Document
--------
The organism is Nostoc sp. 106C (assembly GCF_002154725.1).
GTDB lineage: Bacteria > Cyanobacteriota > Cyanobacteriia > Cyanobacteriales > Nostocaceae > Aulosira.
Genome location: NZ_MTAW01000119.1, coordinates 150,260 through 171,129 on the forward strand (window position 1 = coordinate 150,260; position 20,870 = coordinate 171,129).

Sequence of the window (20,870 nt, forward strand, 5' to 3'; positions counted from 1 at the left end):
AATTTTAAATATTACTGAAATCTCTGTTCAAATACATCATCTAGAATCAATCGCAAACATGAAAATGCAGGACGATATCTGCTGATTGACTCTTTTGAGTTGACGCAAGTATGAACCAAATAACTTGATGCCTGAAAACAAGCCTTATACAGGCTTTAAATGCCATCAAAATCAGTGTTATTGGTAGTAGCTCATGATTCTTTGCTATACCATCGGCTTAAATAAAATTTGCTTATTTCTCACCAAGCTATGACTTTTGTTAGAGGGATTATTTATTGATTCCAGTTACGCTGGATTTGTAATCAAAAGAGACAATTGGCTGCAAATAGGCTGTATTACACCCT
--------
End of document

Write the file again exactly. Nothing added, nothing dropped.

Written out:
The organism is Nostoc sp. 106C (assembly GCF_002154725.1).
GTDB lineage: Bacteria > Cyanobacteriota > Cyanobacteriia > Cyanobacteriales > Nostocaceae > Aulosira.
Genome location: NZ_MTAW01000119.1, coordinates 150,260 through 171,129 on the forward strand (window position 1 = coordinate 150,260; position 20,870 = coordinate 171,129).

Sequence of the window (20,870 nt, forward strand, 5' to 3'; positions counted from 1 at the left end):
AATTTTAAATATTACTGAAATCTCTGTTCAAATACATCATCTAGAATCAATCGCAAACATGAAAATGCAGGACGATATCTGCTGATTGACTCTTTTGAGTTGACGCAAGTATGAACCAAATAACTTGATGCCTGAAAACAAGCCTTATACAGGCTTTAAATGCCATCAAAATCAGTGTTATTGGTAGTAGCTCATGATTCTTTGCTATACCATCGGCTTAAATAAAATTTGCTTATTTCTCACCAAGCTATGACTTTTGTTAGAGGGATTATTTATTGATTCCAGTTACGCTGGATTTGTAATCAAAAGAGACAATTGGCTGCAAATAGGCTGTATTACACCCT